Book Review: Deaths of Despair and the Future of Capitalism
The authors start with a puzzle: after many years of declining mortality rates, White Americans in midlife have seen a significant increases in mortality rates in recent decades. This trend is not seen in other rich countries, though there are bits of it in the UK and especially in Scotland. A closer look shows that this increase in mortality is almost entirely confined to those without four year college degrees.
The increase in mortality is not the only sign of social dysfunction seen in this group. Rates of marriage, home ownership, voting and church membership have decreased, while out of wedlock births and damaged families have sharply increased, to name just a few of the many indicators cataloged by the authors.
So what is killing the members of this group? The major role is played by what the authors call deaths of despair: suicide, drug overdoses, and alcoholism. The drug overdoses in particular were promoted by a specific set of bad actors, the major pharmaceutical manufacturers who relentlessly promoted the use of opiates for all kinds of pain, even when it was obvious that they were promoting an epidemic of addiction.
More generally, though, they trace the loss of social stability to the loss of the kind of stable high paying industrial jobs that gave working class lives a solid middle class lifestyle. These jobs were destroyed by a combination of international trade and automation, with a lesser role played by immigration.
One of the central villains in the story is the US system of healthcare, which is by far the world's most expensive and least effective among the advanced countries. What it is good at is funneling immense amounts of money (18 per cent of US GDP) into the hands of health care providers. These providers, including hospitals, pharma, and medical personnel have been spectacularly successful in promoting a series of rent seeking strategies.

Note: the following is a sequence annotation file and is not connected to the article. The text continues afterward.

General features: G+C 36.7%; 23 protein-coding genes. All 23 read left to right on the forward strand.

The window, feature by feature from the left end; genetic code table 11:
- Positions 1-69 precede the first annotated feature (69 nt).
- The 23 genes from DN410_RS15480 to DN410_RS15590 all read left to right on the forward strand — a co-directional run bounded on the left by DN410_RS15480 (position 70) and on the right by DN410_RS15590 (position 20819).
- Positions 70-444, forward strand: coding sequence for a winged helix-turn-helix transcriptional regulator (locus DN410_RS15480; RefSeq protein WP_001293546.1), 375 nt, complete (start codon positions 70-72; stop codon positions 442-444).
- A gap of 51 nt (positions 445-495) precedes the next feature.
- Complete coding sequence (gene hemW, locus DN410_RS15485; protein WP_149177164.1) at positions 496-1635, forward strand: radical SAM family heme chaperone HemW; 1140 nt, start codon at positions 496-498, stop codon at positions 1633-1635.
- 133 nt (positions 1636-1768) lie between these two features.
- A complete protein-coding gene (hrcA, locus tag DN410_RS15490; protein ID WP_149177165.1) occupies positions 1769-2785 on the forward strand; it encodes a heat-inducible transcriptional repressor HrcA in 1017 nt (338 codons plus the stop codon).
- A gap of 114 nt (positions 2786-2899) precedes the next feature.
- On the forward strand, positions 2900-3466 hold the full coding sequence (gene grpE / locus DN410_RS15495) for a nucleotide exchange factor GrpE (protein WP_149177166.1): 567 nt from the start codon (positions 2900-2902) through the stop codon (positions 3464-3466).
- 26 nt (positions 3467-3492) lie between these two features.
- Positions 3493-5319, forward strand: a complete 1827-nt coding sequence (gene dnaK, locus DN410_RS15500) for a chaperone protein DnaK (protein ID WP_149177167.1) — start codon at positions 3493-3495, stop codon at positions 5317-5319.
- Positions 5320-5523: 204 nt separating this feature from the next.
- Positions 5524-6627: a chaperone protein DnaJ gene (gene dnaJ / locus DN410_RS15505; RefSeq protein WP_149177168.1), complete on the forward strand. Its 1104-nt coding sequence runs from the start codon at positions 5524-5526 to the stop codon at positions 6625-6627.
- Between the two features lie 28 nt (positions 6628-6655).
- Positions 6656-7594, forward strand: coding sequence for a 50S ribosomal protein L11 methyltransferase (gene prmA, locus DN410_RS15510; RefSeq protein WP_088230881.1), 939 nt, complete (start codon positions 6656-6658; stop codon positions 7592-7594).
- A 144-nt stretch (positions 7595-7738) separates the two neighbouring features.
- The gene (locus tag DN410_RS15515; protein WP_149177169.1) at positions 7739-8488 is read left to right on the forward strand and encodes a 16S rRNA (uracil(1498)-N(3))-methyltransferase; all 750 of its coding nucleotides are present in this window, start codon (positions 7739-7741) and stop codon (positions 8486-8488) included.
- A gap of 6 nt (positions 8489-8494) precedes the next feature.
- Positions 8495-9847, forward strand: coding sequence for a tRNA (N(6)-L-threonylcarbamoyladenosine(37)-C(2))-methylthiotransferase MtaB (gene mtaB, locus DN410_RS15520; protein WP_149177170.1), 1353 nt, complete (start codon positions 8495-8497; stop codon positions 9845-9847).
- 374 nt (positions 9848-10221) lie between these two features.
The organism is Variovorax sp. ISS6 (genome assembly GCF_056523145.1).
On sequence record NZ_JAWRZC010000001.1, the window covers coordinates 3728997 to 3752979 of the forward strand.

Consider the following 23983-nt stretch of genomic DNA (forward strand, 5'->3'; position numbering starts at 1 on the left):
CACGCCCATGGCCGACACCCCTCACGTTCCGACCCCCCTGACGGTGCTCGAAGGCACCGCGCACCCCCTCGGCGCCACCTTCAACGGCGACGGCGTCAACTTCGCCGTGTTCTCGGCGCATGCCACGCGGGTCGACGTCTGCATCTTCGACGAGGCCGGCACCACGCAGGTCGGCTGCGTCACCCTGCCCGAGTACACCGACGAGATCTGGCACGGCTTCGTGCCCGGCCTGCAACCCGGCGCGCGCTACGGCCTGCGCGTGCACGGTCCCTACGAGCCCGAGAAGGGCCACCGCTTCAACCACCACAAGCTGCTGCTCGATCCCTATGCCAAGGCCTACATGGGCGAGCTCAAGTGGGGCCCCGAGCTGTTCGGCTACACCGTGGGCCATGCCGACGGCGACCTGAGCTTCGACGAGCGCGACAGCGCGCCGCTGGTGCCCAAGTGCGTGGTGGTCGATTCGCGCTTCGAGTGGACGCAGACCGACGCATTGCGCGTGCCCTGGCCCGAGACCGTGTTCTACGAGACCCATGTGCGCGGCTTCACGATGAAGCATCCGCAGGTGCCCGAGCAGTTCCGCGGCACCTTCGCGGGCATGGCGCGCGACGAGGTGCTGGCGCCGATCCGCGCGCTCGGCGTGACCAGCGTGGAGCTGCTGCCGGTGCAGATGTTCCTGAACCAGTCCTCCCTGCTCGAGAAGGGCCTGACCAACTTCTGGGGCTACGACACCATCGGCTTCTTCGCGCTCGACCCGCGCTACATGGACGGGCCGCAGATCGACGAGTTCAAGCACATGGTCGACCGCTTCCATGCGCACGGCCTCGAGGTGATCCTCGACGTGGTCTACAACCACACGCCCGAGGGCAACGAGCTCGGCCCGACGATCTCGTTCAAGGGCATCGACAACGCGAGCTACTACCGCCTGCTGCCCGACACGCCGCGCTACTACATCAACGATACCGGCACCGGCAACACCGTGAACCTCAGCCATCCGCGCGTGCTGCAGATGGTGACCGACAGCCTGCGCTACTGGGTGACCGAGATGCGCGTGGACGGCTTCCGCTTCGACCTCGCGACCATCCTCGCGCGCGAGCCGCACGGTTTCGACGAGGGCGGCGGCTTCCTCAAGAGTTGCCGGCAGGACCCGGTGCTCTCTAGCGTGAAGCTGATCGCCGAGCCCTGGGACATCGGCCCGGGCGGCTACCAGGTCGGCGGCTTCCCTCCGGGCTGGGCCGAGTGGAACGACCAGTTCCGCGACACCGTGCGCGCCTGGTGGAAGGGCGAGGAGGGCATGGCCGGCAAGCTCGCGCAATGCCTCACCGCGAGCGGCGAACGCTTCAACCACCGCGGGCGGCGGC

The authors note that the excess amounts (compared to other advanced countries) amounts to a huge tax on the economy - a tapeworm, said one prominent investor, more like a cancer, say the authors. This tax destroys jobs, cripples innovation, and depresses wages.
Rent seeking is a major disease of the US economy. Key tools of this kind of rent seeking were already understood and condemned by Adam Smith. Wealthy industries, individuals, and trade associations lobby the government for protections from competition. Examples - the medical associations restricting enrollment in medical schools (and making sure that they are extremely expensive) and residencies, enacting rules to prevent entry of foreign doctors. Unreasonably long or restrictive patents legalizing rent seeking is another. These are all facilitated by immense sums spent on lobbying and the US campaign finance system which depends heavily on contributions from corporations, trade associations and wealthy individuals.
The authors have some suggested fixes: universal healthcare with regulation of rent seeking, with lessons from the experience of other wealthy countries, higher minimum wages, regulation of monopsonies - conspiracies in restraint of wages, and largely unspecified educational reforms. Almost all of these are intended to promote more competitive markets, with healthcare, where it has long been proven markets laissez faire does not work.
The authors are long time economics professors at Princeton University. Deaton is winner of the Nobel Memorial Prize in Economics.